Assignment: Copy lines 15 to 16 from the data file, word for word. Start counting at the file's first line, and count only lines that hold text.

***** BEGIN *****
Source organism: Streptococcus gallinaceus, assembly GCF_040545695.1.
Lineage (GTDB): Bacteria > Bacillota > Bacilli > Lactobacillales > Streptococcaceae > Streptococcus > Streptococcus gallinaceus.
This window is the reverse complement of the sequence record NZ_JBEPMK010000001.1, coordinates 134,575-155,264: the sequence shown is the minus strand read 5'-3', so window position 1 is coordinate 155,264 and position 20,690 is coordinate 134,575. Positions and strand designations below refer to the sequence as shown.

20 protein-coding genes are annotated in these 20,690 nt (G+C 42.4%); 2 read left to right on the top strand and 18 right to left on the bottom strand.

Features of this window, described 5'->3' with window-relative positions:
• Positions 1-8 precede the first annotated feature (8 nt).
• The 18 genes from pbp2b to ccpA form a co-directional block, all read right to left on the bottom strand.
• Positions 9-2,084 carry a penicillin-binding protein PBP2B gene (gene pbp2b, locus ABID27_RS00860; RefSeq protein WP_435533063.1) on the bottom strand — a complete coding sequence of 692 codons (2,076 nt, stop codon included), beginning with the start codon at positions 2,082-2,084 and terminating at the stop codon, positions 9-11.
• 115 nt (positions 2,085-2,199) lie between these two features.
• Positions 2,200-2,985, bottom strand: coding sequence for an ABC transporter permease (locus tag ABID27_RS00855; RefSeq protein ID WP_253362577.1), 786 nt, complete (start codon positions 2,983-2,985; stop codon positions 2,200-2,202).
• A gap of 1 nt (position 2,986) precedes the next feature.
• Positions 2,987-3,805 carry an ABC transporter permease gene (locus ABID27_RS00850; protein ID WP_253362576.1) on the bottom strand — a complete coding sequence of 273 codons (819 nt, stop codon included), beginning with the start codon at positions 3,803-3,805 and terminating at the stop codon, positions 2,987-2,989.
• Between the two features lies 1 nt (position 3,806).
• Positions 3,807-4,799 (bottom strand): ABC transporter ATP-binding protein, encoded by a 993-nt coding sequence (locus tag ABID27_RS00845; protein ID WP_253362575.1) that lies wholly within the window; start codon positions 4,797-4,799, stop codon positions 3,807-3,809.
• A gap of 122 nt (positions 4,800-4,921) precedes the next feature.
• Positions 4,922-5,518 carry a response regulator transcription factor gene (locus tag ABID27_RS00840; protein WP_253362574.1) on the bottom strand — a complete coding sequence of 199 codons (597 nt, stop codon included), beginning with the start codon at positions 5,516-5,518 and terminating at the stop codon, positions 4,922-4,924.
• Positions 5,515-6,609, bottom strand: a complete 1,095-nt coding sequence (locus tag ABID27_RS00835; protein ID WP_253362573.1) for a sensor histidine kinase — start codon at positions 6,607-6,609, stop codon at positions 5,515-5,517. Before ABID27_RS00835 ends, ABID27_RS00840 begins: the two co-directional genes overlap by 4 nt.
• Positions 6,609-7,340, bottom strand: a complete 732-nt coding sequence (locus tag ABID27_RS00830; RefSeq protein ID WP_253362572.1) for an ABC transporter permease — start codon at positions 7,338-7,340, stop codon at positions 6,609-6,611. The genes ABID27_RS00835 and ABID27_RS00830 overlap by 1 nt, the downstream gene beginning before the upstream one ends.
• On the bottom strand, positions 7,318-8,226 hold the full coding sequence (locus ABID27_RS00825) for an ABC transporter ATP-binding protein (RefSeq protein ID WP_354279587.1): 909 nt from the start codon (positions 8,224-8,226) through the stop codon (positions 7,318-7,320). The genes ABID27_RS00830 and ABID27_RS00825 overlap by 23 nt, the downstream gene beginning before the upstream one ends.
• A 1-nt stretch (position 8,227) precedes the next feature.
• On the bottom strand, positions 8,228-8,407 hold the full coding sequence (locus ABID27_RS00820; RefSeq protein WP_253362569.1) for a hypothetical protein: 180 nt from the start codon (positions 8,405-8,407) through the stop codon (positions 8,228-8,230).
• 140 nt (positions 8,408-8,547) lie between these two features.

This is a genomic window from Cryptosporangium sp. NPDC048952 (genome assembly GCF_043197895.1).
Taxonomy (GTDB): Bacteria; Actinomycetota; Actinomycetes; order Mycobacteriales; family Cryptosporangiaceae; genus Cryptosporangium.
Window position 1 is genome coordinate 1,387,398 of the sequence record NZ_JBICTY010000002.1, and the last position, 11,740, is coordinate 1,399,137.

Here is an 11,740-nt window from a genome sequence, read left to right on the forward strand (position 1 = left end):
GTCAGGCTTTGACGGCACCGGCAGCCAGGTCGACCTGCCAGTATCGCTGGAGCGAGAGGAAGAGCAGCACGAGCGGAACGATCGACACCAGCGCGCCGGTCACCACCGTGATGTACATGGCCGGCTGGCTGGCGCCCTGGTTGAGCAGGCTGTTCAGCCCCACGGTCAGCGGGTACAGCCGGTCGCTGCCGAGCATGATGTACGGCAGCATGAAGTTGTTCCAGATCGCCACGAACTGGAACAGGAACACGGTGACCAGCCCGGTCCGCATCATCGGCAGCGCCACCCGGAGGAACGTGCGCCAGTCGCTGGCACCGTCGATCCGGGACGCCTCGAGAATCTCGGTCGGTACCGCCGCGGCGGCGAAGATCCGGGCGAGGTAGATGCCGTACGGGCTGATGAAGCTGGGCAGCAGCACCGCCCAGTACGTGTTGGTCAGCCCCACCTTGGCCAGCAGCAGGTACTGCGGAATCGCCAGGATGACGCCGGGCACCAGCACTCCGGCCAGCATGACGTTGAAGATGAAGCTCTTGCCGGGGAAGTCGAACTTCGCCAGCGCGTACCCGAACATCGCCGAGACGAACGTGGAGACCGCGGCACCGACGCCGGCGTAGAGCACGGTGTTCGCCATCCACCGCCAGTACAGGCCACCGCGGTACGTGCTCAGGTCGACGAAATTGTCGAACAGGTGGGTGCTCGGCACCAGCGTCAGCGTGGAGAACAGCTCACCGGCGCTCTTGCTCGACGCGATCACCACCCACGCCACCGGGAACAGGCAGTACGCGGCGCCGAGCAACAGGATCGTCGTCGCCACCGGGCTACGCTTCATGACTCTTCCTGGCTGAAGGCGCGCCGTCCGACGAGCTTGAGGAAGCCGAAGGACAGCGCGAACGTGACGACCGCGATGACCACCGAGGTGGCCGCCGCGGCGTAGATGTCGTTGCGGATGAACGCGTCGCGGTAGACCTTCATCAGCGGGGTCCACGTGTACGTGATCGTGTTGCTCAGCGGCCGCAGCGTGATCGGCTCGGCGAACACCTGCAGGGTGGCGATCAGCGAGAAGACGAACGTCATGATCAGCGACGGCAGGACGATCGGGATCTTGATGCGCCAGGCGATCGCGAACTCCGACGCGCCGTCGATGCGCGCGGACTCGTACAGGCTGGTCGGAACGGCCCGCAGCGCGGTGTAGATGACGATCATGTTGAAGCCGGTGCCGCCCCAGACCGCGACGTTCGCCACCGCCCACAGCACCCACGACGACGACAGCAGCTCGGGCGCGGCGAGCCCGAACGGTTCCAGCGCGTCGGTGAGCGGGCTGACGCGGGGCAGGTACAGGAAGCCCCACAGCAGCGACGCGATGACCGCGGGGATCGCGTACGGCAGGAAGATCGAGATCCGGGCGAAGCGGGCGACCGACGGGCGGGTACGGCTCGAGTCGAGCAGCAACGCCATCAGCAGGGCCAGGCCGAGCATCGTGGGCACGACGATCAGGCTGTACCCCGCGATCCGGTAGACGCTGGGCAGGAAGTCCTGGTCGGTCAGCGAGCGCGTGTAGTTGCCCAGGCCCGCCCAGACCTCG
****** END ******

• A gap of 122 nt (positions 4,800-4,921) precedes the next feature.
• Positions 4,922-5,518 carry a response regulator transcription factor gene (locus tag ABID27_RS00840; protein WP_253362574.1) on the bottom strand — a complete coding sequence of 199 codons (597 nt, stop codon included), beginning with the start codon at positions 5,516-5,518 and terminating at the stop codon, positions 4,922-4,924.